Something that {I honestly have no idea why or where I got it from} I have been wanting to make for the past week or two is Gazpacho. I did some reading up on this cold soup, and it’s just my kind of dish. I like foods that don’t always have an exact recipe, rather a backbone that you build off of to fit your palette/fridge/budget.

It was so refreshing and surprisingly FILLING. I couldn’t eat my entire bowl {I think maybe because the water content is so high} but I wish I could have. This recipe makes a huge pot and could probably serve 6 comfortably as a side dish. Possibly the best part is that there’s no heat required.


| Gazpacho

Serves approx. 6

5 Roma tomatoes

1 red/purple onion

1 large cucumber

1 red bell pepper

4 celery stalks

3 cloves garlic

1/2 jalapeno

a handful of cilantro

3 TBS tomato juice

3 TBS olive oil

3 TBS white wine vinegar

1/2 TSP salt

avocado to garnish {optional}

1/2 TBS agave

Finely dice the first eight ingredients. Put half of all the vegetables in a blender plus the last 4 ingredients. Blend until smooth. Pour out the blended mix into a large bowl and set aside. Add the other half of the vegetables to the blender/food processor and pulse until they become minced, but not pureed. Add in the minced vegetables into the blended vegetables and stir well.

It is best if this soup sits in the fridge for 8+ hours.

Garnish with slices of avocado and a couple sprigs of cilantro, if desired.


Enjoy on a hot day!

Warm Cabbage & Fennel Salad

Normally, when I think of salad, I definitely don’t think of warmth on my plate. I think of cool, crisp leaves with sweet tomatoes, creamy avocado and crunchy onions with some sort of a tangy dressing.

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But, when April is almost over and it’s still snowing, thinking of a summer salad sort of depresses you. Monday and Tuesday it snowed about 5 inches, but today I am not complaining. Almost all of the snow melted late afternoon yesterday, and with this 50 degree weather today and my 10 day forecast, I believe we’re in the clear {knock on wood, cross my fingers, say a little prayer}.

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So when I’m craving a salad, but the weather isn’t cooperating {don’t get me wrong – it’s possible to have a cold salad when the weather’s cold – just doesn’t feel right to me}, a warm salad is the way to go.

I have been eating a lot of cabbage over the last week. For one, it’s cheap as dirt, and two, read this.

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|Warm Cabbage & Fennel Salad

serves 4

1 head white cabbage

2 fennel bulbs

1/2 red onion, roughly chopped

1/2 TSP minced lemongrass

a TSP olive oil

a pinch of S&P

Cut the fronds off the fennel, then quarter and cut 1/4 inch slices. Begin to saute the fennel and onions in olive oil on medium-high heat for 3-5 minutes, stirring occasionally.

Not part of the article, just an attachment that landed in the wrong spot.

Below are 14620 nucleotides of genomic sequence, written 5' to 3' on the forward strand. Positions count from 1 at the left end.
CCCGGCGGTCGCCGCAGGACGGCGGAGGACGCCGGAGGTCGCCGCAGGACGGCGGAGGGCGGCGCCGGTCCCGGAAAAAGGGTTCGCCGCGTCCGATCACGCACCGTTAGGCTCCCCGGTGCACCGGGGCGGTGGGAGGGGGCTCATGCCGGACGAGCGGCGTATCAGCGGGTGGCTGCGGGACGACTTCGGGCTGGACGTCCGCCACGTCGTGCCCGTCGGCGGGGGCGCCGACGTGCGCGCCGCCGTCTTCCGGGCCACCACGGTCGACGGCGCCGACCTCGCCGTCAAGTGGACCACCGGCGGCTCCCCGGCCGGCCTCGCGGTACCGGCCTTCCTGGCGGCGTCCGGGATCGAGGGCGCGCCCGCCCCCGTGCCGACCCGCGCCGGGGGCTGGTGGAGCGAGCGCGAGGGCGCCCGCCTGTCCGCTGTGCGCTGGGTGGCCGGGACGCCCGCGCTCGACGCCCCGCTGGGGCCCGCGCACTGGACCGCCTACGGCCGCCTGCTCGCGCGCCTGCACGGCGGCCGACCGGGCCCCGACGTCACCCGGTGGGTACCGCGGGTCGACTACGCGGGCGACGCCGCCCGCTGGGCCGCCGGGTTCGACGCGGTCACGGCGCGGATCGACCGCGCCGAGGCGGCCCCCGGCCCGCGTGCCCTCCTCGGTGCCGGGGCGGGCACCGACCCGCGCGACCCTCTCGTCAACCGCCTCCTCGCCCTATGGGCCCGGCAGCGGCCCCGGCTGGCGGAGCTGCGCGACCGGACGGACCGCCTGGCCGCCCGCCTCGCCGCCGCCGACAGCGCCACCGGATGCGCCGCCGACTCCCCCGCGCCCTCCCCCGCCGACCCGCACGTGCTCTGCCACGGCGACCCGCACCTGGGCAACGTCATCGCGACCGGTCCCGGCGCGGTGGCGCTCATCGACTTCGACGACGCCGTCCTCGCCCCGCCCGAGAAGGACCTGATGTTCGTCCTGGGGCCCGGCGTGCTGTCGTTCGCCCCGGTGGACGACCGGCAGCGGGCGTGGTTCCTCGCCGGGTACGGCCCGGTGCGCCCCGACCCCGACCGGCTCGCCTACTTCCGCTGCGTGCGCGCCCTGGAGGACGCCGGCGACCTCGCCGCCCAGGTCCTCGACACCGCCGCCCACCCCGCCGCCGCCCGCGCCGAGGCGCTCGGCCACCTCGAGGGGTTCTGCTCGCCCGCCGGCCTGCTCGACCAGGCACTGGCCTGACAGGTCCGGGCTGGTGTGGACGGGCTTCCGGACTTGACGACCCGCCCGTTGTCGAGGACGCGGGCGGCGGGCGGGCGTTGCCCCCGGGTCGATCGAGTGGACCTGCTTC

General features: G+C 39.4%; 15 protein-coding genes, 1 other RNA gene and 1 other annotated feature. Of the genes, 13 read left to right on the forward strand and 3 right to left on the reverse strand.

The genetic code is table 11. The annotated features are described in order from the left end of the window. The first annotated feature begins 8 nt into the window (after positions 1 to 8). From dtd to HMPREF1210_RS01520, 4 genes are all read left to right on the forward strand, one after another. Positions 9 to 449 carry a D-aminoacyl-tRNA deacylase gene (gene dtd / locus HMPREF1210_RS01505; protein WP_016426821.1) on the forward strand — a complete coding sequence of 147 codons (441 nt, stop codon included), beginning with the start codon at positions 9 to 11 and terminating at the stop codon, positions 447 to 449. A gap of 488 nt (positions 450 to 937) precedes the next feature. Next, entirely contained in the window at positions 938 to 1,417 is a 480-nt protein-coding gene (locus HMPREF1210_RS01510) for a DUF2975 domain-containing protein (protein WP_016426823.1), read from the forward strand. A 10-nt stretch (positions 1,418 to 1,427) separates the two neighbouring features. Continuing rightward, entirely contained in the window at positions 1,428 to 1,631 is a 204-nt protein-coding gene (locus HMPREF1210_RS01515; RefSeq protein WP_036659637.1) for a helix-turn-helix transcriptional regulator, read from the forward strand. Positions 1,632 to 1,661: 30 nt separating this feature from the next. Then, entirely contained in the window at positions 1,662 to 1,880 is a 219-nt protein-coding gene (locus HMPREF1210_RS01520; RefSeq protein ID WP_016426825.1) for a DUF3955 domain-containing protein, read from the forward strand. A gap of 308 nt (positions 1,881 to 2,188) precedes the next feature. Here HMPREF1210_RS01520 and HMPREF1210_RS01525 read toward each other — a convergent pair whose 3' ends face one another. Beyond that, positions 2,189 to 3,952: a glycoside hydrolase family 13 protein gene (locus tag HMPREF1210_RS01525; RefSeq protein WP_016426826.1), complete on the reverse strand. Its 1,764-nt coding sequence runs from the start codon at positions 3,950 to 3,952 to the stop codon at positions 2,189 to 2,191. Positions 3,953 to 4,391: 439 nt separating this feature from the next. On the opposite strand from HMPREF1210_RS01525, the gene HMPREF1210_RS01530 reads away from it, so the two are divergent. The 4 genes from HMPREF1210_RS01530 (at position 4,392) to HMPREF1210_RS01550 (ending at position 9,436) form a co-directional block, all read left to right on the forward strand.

While the fennel and onions are cooking, quarter the cabbage and slice into ribbons. When the fennel and onions begin to caramelize, toss in the cabbage and lemongrass with a few TSP water. Cover, raise heat one or two notches, and stir every few minutes for a total of about 10-15, or until cabbage has wilted and begins to brown {add a TBS of water at a time if the veggies are sticking to the pan}.

Remove from heat, add S&P, tossing to coat.

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Quinoa with Greens & Beans

Over the last few years, I have really stayed away from carbohydrates. Even getting as far as being overly obsessive about not eating fruit or even veggies that had over a few grams in them before my wedding. I thought this was “healthy” because, yeah, I lost a lot of weight. But I gained it all back pretty much immediately after our honeymoon. I hadn’t even introduced carbs back into my diet yet, but I made up for it because when I had a cheat day, I really had a cheat day.

I have discovered over countless diets and trial and error that all your body really needs is balance. If it doesn’t get this balance, your body gets cravings and sooner or later you will indulge those cravings. I have only recently {like 2 weeks ago} come to terms with the fact that eating carbs not on the weekend is actually okay {gasp!}. And I don’t mean white sugar and white flour. I mean whole grain seed carbohydrates {notice I didn’t say whole wheat}. Carbs are still a little scary to me, but I have read The Kind Diet before and recently picked it up again, and it details so well why we need these little seedlings in our life and what they do for our insides and overall well-being.